They first gathered in the dining room on the first floor with a few in an upper bedroom. The roof above the dining room began vibrating in the wailing wind. Realizing it could be torn off at any moment – eventually it was – she ushered everyone upstairs to the bedroom, where a sturdier portion of the roof offered more protection.
With everyone safely inside, Maria Margate wanted to get one more look outside to see what was happening. She opened the door leading to a small terrace across from the bedroom. Maybe one more person was out there who needed help, she thought.
CNS PHOTO | TYLER ORSBURN
Emmanuel and Maria Rosevilla Margate and the children stand outside their home in Tacloban, Philippines. The family huddled together in their block home Nov. 8, 2013, as Typhoon Haiyan made shambles of many homes in their community.
"I saw the water. It was so black. Black water, very, very black. When I pushed (the door) to close again, the water rose up."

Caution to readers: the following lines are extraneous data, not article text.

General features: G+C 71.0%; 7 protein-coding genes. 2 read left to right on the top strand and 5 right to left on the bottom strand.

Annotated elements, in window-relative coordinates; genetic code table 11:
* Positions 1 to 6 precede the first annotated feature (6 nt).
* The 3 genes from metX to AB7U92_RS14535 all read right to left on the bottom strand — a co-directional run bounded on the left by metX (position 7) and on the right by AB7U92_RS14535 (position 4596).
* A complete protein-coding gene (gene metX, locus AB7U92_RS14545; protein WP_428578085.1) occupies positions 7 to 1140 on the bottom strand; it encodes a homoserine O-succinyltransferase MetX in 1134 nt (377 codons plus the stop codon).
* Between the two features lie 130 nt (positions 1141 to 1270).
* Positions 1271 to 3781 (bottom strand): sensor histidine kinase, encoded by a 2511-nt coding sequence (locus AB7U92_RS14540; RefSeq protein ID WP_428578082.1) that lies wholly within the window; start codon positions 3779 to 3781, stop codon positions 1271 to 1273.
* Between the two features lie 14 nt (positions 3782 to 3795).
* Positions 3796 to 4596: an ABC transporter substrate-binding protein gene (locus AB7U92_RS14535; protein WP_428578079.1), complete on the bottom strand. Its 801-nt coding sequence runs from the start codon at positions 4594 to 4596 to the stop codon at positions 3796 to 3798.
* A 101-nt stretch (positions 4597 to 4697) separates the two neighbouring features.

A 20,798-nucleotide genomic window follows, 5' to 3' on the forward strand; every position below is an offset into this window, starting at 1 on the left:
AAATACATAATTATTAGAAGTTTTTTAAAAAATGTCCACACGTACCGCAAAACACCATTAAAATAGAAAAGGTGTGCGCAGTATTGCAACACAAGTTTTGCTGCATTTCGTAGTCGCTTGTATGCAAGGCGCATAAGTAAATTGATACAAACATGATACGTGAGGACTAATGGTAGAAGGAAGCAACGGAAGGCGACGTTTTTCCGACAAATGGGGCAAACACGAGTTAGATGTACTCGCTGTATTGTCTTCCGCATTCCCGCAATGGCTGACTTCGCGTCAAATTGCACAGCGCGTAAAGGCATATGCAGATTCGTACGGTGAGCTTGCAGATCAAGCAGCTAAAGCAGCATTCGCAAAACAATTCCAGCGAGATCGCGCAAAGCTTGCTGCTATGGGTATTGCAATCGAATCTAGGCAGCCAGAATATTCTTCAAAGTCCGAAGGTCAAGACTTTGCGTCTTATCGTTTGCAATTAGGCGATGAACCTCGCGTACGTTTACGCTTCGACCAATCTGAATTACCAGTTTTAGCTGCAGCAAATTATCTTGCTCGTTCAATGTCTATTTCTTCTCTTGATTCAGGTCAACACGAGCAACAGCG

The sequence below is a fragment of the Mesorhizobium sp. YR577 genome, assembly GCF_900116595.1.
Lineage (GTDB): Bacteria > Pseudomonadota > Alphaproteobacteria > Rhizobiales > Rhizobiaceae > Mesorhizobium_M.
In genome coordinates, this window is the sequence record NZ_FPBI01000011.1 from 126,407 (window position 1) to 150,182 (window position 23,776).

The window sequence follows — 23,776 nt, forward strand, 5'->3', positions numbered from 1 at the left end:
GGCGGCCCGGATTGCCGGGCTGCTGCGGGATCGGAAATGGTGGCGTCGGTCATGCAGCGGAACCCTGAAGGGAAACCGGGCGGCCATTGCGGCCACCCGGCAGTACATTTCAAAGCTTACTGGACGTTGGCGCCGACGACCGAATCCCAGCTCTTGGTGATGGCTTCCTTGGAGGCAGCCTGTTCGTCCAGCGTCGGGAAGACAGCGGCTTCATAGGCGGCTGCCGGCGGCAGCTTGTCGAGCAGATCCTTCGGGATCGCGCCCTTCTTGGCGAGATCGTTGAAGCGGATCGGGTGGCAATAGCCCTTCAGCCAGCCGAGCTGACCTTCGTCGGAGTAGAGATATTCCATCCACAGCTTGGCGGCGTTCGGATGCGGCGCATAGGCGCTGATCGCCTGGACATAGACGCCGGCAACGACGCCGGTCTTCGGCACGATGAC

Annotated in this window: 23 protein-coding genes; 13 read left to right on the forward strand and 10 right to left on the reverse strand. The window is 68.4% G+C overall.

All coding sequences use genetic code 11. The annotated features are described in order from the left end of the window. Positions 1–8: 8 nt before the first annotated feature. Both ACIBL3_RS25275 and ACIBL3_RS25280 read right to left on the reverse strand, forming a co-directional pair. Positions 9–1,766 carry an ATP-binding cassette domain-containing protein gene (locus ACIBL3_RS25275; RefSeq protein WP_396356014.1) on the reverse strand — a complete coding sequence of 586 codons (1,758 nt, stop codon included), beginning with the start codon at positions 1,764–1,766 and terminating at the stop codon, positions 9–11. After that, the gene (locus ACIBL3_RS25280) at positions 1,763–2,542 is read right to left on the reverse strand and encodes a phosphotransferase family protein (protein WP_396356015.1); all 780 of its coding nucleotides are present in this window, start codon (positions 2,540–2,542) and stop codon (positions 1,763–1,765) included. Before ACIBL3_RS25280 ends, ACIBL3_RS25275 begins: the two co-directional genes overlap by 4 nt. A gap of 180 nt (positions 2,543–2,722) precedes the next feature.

She described what she saw as a vortex, spinning round and round, swallowing everything in its path.
She recalled three surges over the course of about an hour, the final one being the highest -perhaps five metres – and the strongest. It caused her home to shudder. It was then she considered the possibility of dying.
"The last word I said was, 'Lord, thy will be done,' and I closed my eyes."
That's when the flood waters vanished, leaving behind death and destruction.
"I know it was a miracle because outside of our house the water was here," Maria Margate said, raising her right arm to her chest. "But in our bedroom it was just this high," she said, pointing to her ankles.
When people finally began emerging, they saw little left of their community. One-storey wooden and metal houses had become matchsticks. Only a few taller houses made of stronger materials remained standing, but even they were severely damaged; not one had a roof.
Some of the dead could be seen where the houses once stood.
"When I came down here, I didn't see any stuff. No clothes. No appliances. But it's OK because I saved people. It's only material things."